When Ben Affleck won Best Picture for Argo at the Oscar’s this year, in his speech he said to his wife:
I want to thank you for working on our marriage for 10 Christmases. It’s good, it is work, but it’s the best kind of work, and there’s no one I’d rather work with.
There were mixed reactions in the media to his, both good and bad. Twitter was ablaze with commentary; people said Affleck is “a troubled husband” “awkward” and was implying that his marriage was “on the rocks.” There were the supporters too, those like me, who agree that marriage [or a relationship] IS work. What was so wrong with Affleck expressing his love to his wife by honoring the work they both put into their marriage?
It makes me think that many of us are still largely disillusioned about what it takes to have and keep a strong relationship. We work for all of the good things in our life. We work hard to advance in our careers. We work to get good grades and graduate with a degree. We work hard to maintain physical fitness, emotional wellness and spirituality. Really, everything good in our lives gets “worked” on. So why were people so stricken by this comment? Shouldn’t a good marriage be work?
Affleck’s wife was smiling at him when the camera panned to her reaction. To me, she seemed to be proud of her husband as he accepted one of the greatest achievements of his career. I obviously have no idea what her real reaction to his statement was. Since you’re here reading my blog, I can tell you my reaction :)
I think he hit the nail on the head. Marriage [or a relationship] is hard work.
I recently finished reading The 5 Love Langages. Have you read it? It has completely blown my mind. The author, Dr. Chapman, sets forth the reasons why he believes relationships dissolve. The information he presents makes so much sense to me. And millions of others, based on the best selling status of the book.
The basic foundation of the book is that every individual speaks a different “love language” and that among the 5 languages, there are different dialects. It isn’t uncommon for two people who speak different love languages to attract one another. This is why the feeling of being “in love” is so exciting! We are with someone totally unlike ourselves. As long as we are in the “in love” phase, we fail to see any flaws in the other person. It is when we come out of that phase and into the what usually becomes marriage or a long term relationship that we start to see differences. We start to realize things; we notice that he doesn’t spend time with me or she never acknowledges how hard I work. And we can’t figure out why we no longer feel love or loved.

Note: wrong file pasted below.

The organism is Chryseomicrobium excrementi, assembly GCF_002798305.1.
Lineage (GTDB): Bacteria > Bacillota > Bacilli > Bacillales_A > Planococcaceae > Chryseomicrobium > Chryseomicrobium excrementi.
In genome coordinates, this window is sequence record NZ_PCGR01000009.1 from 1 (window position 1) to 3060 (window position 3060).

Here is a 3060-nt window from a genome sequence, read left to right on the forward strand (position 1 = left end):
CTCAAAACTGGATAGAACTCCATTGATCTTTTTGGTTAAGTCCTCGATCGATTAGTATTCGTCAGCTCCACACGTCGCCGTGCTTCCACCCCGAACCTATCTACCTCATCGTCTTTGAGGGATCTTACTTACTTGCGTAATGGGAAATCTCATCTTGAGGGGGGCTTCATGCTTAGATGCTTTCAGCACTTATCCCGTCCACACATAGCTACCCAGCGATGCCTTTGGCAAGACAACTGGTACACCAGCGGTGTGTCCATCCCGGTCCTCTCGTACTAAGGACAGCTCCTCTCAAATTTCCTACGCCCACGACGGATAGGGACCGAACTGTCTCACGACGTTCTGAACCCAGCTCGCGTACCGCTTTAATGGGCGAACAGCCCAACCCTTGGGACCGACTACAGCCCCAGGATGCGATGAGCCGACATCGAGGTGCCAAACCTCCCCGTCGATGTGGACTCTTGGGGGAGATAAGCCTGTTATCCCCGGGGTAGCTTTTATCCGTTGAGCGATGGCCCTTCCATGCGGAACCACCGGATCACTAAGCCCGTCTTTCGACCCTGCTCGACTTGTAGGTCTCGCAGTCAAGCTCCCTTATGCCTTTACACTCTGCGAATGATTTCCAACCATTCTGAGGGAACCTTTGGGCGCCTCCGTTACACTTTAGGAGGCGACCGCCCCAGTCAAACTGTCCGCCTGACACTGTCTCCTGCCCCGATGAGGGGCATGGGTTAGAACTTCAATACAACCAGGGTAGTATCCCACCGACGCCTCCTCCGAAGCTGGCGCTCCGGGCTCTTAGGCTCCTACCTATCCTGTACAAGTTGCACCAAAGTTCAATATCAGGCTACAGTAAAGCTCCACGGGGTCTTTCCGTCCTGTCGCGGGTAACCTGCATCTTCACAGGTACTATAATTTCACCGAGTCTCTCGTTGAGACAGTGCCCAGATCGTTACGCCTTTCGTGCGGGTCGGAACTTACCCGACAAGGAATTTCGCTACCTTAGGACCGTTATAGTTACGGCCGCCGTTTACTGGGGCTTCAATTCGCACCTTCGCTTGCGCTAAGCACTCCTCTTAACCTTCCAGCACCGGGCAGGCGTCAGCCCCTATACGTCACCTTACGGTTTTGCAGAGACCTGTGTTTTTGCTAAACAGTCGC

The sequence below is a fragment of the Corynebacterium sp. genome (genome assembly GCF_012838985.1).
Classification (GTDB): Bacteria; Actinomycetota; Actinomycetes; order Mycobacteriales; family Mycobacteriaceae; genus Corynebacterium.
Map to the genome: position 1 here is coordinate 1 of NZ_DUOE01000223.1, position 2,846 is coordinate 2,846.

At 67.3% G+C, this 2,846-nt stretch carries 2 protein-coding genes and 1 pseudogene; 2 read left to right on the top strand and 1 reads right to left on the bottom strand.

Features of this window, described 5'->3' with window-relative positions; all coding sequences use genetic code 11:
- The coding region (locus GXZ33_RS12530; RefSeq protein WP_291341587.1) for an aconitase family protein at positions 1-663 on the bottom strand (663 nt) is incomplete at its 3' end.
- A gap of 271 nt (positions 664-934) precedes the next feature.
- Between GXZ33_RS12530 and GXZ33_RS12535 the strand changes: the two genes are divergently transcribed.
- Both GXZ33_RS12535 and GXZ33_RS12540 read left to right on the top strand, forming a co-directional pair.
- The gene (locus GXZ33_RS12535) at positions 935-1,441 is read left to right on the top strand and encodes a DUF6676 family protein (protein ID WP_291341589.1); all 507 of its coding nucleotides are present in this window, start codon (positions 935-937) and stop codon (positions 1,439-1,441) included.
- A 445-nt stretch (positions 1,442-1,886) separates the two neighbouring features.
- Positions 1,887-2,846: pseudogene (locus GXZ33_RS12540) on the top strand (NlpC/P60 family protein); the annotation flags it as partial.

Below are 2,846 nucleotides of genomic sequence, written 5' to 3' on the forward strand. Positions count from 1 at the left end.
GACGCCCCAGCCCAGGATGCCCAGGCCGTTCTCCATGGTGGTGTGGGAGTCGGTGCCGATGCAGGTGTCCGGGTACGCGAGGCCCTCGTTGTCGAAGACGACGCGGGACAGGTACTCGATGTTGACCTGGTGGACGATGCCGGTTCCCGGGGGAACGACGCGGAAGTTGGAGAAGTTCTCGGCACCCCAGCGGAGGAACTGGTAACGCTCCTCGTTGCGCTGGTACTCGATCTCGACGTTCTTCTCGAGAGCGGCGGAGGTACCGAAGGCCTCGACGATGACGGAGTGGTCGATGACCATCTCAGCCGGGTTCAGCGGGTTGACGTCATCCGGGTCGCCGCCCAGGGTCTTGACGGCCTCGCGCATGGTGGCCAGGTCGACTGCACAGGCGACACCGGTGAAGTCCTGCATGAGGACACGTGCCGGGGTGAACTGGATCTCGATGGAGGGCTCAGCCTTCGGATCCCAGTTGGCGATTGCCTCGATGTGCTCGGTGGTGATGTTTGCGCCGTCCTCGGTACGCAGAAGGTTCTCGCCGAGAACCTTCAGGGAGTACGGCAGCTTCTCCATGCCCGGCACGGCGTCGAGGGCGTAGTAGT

Dr. Chapman talks about how this realization requires that we must put work into our relationship in a way that makes sense to our partner. For example if you want to feel acknowledged by your significant other and so you acknowledge everything they do to make them feel loved, chances are this will mean very little to them if it isn’t their primary love language. You can feel like you are putting ample work into your relationship but getting nowhere. But, if you learn your partner’s love language and put that energy towards showing love in a way that make sense to him/her, you will drastically improve the way your partner feels love.
See: mind blown.
I encourage you to read the book and to not be afraid to work on your relationships. Because Ben was right, it’s the best kind of work.